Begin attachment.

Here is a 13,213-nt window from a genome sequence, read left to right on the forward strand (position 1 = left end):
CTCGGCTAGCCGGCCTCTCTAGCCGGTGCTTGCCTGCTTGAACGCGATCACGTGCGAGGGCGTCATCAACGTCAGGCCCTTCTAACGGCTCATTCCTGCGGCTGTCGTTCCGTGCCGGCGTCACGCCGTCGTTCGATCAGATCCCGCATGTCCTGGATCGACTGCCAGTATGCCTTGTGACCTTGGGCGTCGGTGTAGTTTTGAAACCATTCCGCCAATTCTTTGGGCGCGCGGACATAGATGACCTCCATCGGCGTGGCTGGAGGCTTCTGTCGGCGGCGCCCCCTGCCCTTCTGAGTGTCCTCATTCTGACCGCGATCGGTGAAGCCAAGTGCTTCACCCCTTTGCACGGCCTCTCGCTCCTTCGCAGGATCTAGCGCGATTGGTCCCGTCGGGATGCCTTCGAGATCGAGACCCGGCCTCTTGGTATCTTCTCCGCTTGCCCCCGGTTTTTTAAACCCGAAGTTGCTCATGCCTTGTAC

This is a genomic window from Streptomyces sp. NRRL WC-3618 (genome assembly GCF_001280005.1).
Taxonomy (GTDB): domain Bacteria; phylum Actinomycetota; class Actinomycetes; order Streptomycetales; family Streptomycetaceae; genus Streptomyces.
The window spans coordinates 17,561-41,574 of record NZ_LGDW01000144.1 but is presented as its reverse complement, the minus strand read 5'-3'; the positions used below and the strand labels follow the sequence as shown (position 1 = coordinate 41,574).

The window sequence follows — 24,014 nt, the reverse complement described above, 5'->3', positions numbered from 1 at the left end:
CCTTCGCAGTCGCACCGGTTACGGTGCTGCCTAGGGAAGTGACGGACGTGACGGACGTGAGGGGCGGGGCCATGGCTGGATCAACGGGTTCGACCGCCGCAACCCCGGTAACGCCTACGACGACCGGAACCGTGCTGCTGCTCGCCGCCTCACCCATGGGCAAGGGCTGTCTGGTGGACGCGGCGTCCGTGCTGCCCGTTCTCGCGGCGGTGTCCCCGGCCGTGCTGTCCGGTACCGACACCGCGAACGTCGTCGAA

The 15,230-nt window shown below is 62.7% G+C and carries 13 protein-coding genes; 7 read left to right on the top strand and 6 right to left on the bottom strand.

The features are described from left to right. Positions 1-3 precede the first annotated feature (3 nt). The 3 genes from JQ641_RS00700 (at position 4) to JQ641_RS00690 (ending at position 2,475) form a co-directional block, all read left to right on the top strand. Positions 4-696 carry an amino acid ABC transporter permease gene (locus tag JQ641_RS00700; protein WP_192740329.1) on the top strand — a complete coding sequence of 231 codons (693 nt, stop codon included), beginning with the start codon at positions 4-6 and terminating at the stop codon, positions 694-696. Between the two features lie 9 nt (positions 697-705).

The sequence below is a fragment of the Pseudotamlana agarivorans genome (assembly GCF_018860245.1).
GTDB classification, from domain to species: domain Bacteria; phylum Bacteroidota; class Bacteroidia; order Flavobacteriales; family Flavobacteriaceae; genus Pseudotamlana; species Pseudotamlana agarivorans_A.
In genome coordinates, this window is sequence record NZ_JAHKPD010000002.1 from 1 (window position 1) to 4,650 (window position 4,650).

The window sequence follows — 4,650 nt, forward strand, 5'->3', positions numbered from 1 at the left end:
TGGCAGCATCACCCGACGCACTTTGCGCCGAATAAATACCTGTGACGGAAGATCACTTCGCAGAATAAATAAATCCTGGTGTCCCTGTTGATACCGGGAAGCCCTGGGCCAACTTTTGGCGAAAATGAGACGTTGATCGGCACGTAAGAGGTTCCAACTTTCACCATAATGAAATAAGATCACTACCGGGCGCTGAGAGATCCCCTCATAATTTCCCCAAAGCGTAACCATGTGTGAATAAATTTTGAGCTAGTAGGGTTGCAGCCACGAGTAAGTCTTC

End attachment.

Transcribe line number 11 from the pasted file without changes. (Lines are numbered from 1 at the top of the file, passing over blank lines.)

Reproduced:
GTDB classification, from domain to species: domain Bacteria; phylum Bacteroidota; class Bacteroidia; order Flavobacteriales; family Flavobacteriaceae; genus Pseudotamlana; species Pseudotamlana agarivorans_A.